Another new week, another round of closures and liquidations as reported by various business groups–and this time, it was the inevtiable demise of some of Singapore’s previously-vibrant night spots. 45 of them have reportedly filed for formal liquidation proceedings, with more probably going the same way.

How bad is it?

According to a report by Malay Mail, bespoke cocktail venues are still closed and karaoke bars have completely stopped operations. 45 of the 1,800 night spots registered with the Accounting and Corporate Regulatory Authority have conceded defeat to the Circuit Breaker measures. The closures have been happening since April and continued until June.

Most of these establishments would only be allowed to open for Phase Three of the Circuit Breaker, but it’s clear that not a lot of them will make it to that point.

But it could be much worse.

Joseph Ng, president of Singapore’s Nightlife Business Association said that the number could very well be much higher. He said that many more than the 45 listed companies that closed have let go of all their staff and had sold off all their assets.

He added that they would not be coming back.

Karaoke venues hardest hit

The same report said that karaoke operators who were unable to pivot due to their lack of licenses and the training of their staff were the ones most likely to close forever.

According to Malay Mail, “Mr Ronald Ng, chairman of the Singapore Entertainment Alliance, which has about 100 members such as Party World and Teo Heng Karaoke chains, said tight licensing regulations make it very difficult to apply for new licenses.”

This meant that unlike bars and other drinking establishments that used to dot Singapore’s night life, karaoke joints could not apply for licenses to pivot to online food delivery, providing meals, or simply using their space for another business with the same staff quickly.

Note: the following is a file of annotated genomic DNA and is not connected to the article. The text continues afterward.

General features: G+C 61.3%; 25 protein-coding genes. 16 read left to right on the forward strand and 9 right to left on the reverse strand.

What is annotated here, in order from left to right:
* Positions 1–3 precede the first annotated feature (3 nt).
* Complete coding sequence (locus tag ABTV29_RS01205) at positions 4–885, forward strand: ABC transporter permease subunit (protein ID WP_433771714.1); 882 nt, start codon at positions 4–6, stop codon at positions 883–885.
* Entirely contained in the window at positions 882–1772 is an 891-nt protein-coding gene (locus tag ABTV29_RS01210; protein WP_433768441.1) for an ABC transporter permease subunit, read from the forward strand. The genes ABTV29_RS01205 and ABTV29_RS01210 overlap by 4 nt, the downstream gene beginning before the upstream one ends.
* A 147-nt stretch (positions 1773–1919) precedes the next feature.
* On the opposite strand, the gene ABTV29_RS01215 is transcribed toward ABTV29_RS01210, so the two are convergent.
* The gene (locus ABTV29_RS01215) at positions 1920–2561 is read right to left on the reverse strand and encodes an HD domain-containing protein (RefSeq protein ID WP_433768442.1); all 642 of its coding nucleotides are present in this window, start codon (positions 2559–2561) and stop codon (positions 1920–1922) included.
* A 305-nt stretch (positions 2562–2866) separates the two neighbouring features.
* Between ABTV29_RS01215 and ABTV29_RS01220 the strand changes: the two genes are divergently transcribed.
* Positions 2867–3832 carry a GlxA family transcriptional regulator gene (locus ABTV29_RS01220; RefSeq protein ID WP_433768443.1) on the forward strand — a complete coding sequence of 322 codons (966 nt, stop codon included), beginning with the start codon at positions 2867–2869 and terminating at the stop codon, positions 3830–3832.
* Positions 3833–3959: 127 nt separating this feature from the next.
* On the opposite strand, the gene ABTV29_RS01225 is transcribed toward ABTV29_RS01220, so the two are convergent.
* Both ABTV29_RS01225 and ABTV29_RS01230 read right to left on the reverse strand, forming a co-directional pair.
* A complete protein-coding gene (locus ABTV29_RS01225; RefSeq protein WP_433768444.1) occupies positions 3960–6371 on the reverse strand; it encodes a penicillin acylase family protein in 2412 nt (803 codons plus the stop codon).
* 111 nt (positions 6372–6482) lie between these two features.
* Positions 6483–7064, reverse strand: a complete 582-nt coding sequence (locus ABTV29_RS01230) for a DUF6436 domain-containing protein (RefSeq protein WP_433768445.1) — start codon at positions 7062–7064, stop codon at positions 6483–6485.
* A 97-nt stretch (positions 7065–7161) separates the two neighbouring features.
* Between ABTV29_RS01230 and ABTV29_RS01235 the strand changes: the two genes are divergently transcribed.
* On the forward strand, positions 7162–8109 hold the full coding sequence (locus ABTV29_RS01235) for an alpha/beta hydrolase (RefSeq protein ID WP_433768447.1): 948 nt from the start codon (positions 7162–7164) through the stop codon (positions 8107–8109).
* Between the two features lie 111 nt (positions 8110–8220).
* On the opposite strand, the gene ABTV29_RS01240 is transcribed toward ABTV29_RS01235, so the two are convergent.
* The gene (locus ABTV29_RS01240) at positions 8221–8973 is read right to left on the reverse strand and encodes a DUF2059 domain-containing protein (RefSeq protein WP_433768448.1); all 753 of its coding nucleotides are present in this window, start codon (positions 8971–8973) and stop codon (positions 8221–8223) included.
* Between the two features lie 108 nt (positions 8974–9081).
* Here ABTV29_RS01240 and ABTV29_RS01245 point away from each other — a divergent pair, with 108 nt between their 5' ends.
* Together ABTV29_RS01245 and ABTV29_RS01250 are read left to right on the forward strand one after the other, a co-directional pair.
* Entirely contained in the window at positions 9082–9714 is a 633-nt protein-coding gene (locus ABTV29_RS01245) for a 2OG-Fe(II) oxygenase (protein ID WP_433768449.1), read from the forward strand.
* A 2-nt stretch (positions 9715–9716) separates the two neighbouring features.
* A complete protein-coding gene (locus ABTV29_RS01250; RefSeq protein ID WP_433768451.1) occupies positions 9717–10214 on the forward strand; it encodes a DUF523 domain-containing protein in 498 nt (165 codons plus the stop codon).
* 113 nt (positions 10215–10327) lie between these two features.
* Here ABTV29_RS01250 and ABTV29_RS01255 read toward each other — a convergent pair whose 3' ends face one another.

Read about Daniel Ong’s plea to save is Rookery restaurants and how it backfired on him.

While bars could easily shift to delivery and meal service since they already had the kitchen to provide, karaoke bars simply did not have the equipment to service orders and clients big enough to ensure their survival. What’s more, their staff did not have the competencies needed to cook and prepare meals.

Which karaoke bars close in Singapore?

The same report mentioned that some of the bars that closed included Bier Valley Pub, the Pub DSoul branches at River Valley Road and Serangoon Road. These three along with thirteen others have closed.

While the alliance has yet to approach the government for help during the crisis, Ng has mentioned that the authorities should know how hard Circuit Breaker measures have hit the entertainment industry.

Owner of Founder Bak Kut Teh defends himself from naysayers.

“If we have to remain closed for several more months, then I hope the Government can help on our rental at least. I think this is the most important and difficult part for us,” said another karaoke business owner, referring to the ceasing of rental rebates this July.

Which nightspots are surviving?

Establishments like Marquee Singapore and Zouk Singapore, though, have survived through online streaming of their club events. Patrons are encouraged to give tips to help out their staff and the business while providing the music and vibe online.

Other bars that were lucky to have food licenses have turned their premises into dining areas. Zouk Singapore at Clarke Quay had successfully turned one of its lounges into Capital Kitchen pop-up restaurant.

Be like Mark Lee. Not Daniel Ong. Read why here.

While seating 100 customers at a time, the revenue is still only 40% of their usual taking. But for now, these businesses are waiting and working to survive until Circuit Breaker eases, and Singaporeans can return to their night spots.